Islamophobia Petition Seeks Inquiry Following Reported Spike In Anti-Muslim Hate

'I’ve been called everything from a terrorist to a cockroach.'
PA Wire/PA Images

A petition demanding an independent inquiry into islamophobia in political parties has gained more than 30,000 signatures in just two days.

It comes in the wake of outrage at Boris Johnson for comparing Muslim women who wear the burka to “letter boxes” and “bank robbers”.

Mariam Khan, who created the petition on Monday, said data from the anti-hate crime organisation Tell MAMA showed Muslim women have become the “go-to target”.

“Islamophobia for me isn’t just a word, it’s a lived experience. I’ve been called everything from a terrorist to a cockroach online, I’ve been told to go home, been discriminated against and had my choice of dress questioned many times,” she wrote on

“But recently, Islamophobic attacks experienced by Muslims are more brazen.”

The petition asks for parliament to adopt steps proposed by Muslim Council of Britain, which include launching an independent inquiry; publishing a list of incidents of Islamophobia within parties, and the action taken; and adopting a programme of education and training on Islamophobia.

“As a British Muslim woman, I am concerned about the normalisation of Islamophobic behaviour and rhetoric in the UK, especially amongst those who are in power,″ Khan told HuffPost UK. “This is why I started this petition – Islamophobia is not acceptable and those in parliament who encourage it should be held accountable.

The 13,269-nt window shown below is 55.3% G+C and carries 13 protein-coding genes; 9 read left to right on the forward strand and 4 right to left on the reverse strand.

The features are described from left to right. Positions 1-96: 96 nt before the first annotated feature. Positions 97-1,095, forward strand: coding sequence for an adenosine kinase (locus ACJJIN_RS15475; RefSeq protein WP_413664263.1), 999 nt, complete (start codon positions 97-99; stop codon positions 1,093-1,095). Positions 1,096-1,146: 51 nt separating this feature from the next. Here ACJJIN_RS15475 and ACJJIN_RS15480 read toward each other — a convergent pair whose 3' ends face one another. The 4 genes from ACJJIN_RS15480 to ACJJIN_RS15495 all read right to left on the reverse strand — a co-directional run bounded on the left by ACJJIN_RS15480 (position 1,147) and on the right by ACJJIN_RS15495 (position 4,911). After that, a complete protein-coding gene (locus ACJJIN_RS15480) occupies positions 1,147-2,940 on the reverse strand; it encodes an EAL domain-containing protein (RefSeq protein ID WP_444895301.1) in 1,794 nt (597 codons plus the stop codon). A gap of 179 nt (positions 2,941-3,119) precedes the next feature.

“I am tired of politicians using Islamophobic language to further their political agendas, throwing Muslim women under the bus,” she continued.

Khan is working alongside Aisha Ali Khan, George Galloway’s former aide, Dr Shola Mos-Shogbamimu, a political and women’s rights activist, and Women’s March London, to push parliament and political parties to take action.

Iman Atta OBE, director of Tell MAMA told HuffPost UK: “There is a real need to challenge anti-Muslim hate or Islamophobia and this is borne out by statements made by politicians at a local and national level.”

“It is unacceptable to use communities to pander to the intolerance and xenophobia of some and particularly when we need to be bringing together communities, rather than pushing them apart.”

Theresa May called for Johnson to apologise for his comments about the burka.

But the former foreign secretary said the suggestion he should say sorry was “ridiculous”.